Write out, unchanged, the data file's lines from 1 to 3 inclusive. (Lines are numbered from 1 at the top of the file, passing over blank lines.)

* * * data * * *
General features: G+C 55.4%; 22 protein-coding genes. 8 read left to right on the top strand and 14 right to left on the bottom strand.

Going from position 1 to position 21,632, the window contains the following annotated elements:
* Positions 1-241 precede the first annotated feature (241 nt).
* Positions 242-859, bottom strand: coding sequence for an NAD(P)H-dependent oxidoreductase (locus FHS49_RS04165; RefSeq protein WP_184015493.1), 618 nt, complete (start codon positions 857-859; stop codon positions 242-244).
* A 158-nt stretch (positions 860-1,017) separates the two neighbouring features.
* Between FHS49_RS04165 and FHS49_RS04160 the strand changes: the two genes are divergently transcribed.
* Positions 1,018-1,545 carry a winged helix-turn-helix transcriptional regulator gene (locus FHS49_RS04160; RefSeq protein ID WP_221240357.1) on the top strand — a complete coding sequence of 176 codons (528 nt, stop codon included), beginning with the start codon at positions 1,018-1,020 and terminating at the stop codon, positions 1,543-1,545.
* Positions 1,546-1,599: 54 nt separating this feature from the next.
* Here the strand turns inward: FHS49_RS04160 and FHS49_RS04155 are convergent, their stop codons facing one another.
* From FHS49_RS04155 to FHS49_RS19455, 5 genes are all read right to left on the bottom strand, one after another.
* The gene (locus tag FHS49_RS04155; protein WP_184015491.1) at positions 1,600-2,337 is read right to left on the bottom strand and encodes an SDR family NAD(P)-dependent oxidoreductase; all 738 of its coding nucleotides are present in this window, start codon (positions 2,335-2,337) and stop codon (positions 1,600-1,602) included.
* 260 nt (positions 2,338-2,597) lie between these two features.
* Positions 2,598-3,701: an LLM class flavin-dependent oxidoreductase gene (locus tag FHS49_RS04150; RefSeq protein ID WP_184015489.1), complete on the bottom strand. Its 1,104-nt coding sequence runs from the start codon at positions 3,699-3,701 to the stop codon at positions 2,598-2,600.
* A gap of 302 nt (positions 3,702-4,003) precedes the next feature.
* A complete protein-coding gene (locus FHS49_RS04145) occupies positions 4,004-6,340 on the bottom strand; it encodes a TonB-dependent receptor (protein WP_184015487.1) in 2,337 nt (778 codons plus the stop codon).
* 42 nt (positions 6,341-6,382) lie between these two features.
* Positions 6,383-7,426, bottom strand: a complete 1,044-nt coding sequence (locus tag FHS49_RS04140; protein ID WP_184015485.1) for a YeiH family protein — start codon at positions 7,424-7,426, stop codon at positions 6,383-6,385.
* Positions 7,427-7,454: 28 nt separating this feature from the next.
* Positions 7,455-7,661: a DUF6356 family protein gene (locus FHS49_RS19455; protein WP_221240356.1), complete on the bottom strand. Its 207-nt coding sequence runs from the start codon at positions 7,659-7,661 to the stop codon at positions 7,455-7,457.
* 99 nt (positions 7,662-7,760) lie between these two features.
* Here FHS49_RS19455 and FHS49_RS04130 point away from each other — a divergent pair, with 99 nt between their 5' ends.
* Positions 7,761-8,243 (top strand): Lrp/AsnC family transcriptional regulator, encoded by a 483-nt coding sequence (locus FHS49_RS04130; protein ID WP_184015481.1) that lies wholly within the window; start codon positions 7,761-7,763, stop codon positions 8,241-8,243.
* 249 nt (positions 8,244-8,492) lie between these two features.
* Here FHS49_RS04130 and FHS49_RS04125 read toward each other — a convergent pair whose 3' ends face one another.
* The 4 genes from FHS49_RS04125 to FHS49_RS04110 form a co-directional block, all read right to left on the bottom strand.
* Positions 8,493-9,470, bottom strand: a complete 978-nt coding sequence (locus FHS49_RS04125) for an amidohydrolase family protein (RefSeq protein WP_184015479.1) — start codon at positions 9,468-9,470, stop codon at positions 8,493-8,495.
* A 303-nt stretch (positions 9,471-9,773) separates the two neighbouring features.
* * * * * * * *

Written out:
General features: G+C 55.4%; 22 protein-coding genes. 8 read left to right on the top strand and 14 right to left on the bottom strand.

Going from position 1 to position 21,632, the window contains the following annotated elements:
* Positions 1-241 precede the first annotated feature (241 nt).